The Microsoft stand team about to briefed before the opening of bett 2019
The stand is ready, the product is on show. All have been carefully chosen.
But, and it’s a big but, have you trained your events team, whether they be in sales, marketing or technical to now take over and make this a successful event?
Can you trust your colleagues to carry out the objectives that have been set?
And, of course, it doesn’t stop there…
Activities after the event are even more important if you are to achieve the vision that has been set.
If you can’t trust your team then who is to blame?
Managing a stand is the same as managing a business.
Have a clear vision of your business goals, put the right people in place to implement that vision and communicate the plan to the whole team. Keep your eye on the fundamentals and make sure they are managed to the letter.
This philosophy is even more important when you are exhibiting.
That’s because there is a very short, finite time to achieve the goals that have been set for an event.
The average show these days is open for just one or two days.
Opportunities to meet those all-important new clients come only when they actually step onto the stand or are “intercepted” in the aisle.
That’s why preparation and briefing of your team are so important to your event success.
Playing the blame game after a show is just too late
Recriminations after an event will not build sales.
It won’t matter then whether marketing or sales had done enough pre-show promotion.
Or, if the stand sales team had actually come off their phones and engaged potential customers in the aisle as well as on the stand.
Or, if the technical team had produced the right demos and they had worked!
By then it’s all going to be painfully irrelevant.
To avoid this scenario ensure that your events team are motivated to fulfill the established objectives before they get anywhere near the event or your stand.
All your plans for nought…
Months of planning and hard work can all be lost in those precious 2 or 3 days if the show team is not managed effectively.
Each member needs to have a clear picture of why they are there and what they are expected to so.
Yes, achieving sales is usually the ultimate goal, but here’s the thing…
The path to those sales normally lies in the hands of a few key salespeople and they, great as they are, cannot possibly talk to all of the visitors coming onto a stand.
That’s why everyone in your event team needs to understand their role and be willing and able to perform it.
The qualities of the ideal stand manager
Choosing a strong stand manager is not obvious.
In my experience, it should not be the sales director/manager as they will be busy selling.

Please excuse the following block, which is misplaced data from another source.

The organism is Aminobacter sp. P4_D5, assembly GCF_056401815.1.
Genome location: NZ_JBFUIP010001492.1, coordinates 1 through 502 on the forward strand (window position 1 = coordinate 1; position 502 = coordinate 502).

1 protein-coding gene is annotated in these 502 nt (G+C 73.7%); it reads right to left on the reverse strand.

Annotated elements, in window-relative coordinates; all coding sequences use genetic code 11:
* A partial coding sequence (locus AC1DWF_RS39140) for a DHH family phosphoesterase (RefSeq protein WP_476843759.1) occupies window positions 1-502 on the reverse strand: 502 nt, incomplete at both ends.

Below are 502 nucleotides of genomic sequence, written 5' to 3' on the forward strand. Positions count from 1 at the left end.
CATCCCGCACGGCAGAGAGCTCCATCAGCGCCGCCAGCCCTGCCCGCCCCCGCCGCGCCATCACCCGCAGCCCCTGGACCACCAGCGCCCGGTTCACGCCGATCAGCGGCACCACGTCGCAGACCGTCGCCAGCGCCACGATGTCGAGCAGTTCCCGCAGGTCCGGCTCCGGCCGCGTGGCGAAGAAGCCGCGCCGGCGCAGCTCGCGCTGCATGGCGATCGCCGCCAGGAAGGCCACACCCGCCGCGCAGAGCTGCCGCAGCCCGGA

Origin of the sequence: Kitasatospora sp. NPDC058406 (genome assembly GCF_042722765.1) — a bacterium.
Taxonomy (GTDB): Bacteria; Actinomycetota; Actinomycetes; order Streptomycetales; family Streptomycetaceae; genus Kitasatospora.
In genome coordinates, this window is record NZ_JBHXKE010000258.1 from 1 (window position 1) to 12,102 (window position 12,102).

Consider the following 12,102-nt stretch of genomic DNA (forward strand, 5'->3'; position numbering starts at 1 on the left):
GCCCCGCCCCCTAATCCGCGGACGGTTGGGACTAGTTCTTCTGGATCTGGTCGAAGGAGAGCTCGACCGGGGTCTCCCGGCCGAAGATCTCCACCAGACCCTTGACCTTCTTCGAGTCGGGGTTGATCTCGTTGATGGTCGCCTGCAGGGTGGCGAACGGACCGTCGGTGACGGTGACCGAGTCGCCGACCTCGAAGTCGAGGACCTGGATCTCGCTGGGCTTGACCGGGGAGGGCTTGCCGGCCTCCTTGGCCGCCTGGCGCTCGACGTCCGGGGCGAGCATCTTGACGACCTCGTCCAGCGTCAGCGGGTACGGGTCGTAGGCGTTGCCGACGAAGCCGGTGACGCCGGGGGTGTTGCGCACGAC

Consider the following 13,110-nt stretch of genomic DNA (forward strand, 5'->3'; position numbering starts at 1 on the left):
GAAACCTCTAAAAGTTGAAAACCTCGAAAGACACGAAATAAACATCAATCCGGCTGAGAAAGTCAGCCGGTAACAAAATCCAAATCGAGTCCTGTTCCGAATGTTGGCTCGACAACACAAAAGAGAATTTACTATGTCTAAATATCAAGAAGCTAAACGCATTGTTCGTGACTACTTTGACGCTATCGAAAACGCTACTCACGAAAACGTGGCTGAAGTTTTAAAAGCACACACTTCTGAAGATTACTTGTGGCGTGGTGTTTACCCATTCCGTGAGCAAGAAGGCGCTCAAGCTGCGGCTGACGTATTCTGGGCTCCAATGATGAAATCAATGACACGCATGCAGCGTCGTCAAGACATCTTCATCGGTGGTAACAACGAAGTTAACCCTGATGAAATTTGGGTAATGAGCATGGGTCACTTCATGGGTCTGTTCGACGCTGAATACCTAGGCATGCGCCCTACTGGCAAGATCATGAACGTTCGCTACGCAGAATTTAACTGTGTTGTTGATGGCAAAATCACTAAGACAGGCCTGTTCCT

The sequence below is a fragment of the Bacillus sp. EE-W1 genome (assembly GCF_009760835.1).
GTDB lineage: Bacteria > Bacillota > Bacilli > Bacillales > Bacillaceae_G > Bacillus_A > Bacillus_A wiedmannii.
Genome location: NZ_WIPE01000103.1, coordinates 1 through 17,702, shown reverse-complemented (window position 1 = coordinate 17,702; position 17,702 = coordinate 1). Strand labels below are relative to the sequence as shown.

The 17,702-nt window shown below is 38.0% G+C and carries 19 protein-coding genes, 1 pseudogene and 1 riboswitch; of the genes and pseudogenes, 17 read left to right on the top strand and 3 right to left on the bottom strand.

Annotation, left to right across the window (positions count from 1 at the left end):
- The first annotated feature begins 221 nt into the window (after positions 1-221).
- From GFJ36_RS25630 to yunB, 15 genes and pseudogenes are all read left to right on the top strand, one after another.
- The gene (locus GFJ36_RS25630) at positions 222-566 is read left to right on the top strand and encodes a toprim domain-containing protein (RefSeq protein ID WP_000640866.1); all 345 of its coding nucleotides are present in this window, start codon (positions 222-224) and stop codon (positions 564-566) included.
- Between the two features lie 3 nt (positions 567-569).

The person chosen must be confident enough to direct the team and diplomatic enough to maintain morale on the stand.
Believe me, nobody wants to come onto a stand where people are not smiling!
And of course, plans must be put in place to make the most of show sales time.
That includes the management of impressing new business visitors and growing revenue with current clients by showing them new products and services.
This brief applies to every member of the event team.
Beware the current customer! Love the current customer!
Hard-won business can be lost if the right care and attention is not paid to current customers.
Essentially when the focus at a show is on finding new business and put another way that means finding riskier, unknown new clients… you can risk alienating the people who are currently paying you.
It is well known that retaining a current client is much cheaper than finding a new one.
However, expensive stands need new clients!
So, salespeople have to be veered towards generating new business and what I call the back-up team must know how to make current, key clients feel valued and cared for.
The truth is that new business cannot be found if a sales person’s time is taken up by their inherent need to answer every phone call from their current clients.
It won’t happen either if they “chat” with existing clients on the stand and don’t keep their focus on the opportunity to grow the current contract.
Salespeople can be insecure about their clients. They have a fear (quite rightly) of losing them.
So the salespeople on your team must have confidence that during an event, their current revenue streams are protected.
They will then feel confident about searching out the next area of profit.
And that is where the coffee machine comes into its own!
Current customers who arrive on your stand at a show always want to talk to their “key” man or woman.
The problem is they are usually busy or should be, working elsewhere on the stand seeking out those new sales.
Coffee and refreshments should be offered with small talk while it is determined who can talk to that client while they wait.
A Director title always helps in this situation.
Or, you could introduce the technical whiz who has helped put the solution together.
Whoever has this role in your back-up team needs to present a confident smile, an apology and a good cup of coffee!
It’s a small cost but a big ingredient in ensuring happy salespeople; happy customers and an excellent result for your business every time you exhibit.
About the Author
Annette Tarlton has been a hands-on, 25 year plus marketing director organising exhibition stands of all sizes across Europe.
From the ubiquitous 8 day, CeBIT with 2 storey stands to 6m x 3m self-builds in Dubai for a multinational POS printer manufacturer.
Despite running an international marketing team, Annette is an unusual hands-on senior level marketer with an eye for practical necessary details. She runs her own successful consultancy, ATCO Marketing Ltd.
Annette can be contacted via LinkedIn.